• Terminator, rise of the machines: “AI could surpass human intellectual capacity in a manner which, if not prepared for, could pose a challenge to humanity’s capacity to control its own creation and, consequently, perhaps also to its capacity to be in charge of its own destiny and to ensure the survival of the species.”
  • Physical safety: “when a robot’s code proves fallible, and the potential consequences of system failure or hacking of connected robots and robotic systems at a time when increasingly autonomous applications come into use or are impending whether it be in relation to cars and drones or to care robots and robots used for maintaining public order and policing”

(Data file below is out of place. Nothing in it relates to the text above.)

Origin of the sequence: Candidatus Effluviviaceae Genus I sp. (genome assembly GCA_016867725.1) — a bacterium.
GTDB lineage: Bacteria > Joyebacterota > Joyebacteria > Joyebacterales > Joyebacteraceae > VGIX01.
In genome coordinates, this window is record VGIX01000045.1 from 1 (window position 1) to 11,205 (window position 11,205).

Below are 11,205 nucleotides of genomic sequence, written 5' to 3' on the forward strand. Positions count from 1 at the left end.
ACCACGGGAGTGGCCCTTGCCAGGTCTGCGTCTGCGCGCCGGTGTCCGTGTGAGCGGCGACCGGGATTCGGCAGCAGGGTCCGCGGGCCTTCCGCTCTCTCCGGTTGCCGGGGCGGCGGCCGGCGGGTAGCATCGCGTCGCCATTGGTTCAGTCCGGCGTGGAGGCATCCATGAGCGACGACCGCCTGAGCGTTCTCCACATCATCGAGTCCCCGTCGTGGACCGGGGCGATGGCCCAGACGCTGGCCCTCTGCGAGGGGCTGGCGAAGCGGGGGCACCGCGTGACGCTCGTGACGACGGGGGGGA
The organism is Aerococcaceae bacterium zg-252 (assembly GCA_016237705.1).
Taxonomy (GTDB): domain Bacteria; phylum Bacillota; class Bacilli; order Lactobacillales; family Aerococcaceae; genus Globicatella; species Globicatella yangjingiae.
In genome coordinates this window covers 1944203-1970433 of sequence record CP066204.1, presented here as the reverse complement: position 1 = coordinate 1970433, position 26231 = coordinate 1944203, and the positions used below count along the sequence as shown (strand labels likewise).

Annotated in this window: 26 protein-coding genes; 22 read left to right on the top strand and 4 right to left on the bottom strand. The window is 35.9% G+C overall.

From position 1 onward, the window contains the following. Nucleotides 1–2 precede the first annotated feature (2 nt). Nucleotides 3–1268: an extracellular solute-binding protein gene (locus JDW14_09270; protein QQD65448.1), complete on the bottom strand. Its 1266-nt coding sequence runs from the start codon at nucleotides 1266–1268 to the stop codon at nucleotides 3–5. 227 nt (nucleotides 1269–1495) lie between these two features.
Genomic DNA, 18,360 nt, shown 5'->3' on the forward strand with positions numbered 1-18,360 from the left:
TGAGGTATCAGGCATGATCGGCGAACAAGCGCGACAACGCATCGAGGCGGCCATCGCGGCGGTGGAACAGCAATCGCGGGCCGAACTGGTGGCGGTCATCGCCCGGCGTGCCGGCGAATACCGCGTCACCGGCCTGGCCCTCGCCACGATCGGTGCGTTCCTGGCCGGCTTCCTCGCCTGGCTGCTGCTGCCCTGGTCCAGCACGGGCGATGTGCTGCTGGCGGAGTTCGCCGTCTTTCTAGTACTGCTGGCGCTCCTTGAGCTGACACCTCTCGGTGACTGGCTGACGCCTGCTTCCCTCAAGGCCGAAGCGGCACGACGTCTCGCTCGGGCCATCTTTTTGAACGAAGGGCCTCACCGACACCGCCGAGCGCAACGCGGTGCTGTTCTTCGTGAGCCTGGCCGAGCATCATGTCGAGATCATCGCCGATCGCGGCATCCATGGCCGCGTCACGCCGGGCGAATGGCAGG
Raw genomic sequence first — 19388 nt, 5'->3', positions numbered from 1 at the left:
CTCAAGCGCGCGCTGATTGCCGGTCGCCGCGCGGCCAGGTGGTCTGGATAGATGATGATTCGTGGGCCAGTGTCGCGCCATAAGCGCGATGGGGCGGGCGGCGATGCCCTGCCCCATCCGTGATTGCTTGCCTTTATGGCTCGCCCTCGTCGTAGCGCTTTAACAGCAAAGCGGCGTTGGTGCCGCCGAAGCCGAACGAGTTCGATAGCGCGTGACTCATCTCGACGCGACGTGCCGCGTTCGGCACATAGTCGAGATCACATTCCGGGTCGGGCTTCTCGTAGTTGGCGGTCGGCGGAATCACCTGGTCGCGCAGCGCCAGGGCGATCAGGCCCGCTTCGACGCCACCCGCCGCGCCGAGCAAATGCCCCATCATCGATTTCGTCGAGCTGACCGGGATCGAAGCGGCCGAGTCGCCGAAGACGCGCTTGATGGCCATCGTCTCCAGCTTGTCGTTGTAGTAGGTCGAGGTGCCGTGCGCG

• Privacy: “aspects of data ownership and the protection of personal data and privacy might still need to be addressed, given that applications and appliances will communicate with each other and with databases without humans intervening or possibly without their even being aware of what is going on”
  • Employment: “the future of employment and the viability of social security systems if the current basis of taxation is maintained, creating the potential for increased inequality in the distribution of wealth and influence”
  • Dignity: “…if and when robots replace human care and companionship, and whereas questions of human dignity also can arise in the context of ‘repairing’ or enhancing human beings”

Framework of regulation for ‘smart’ robots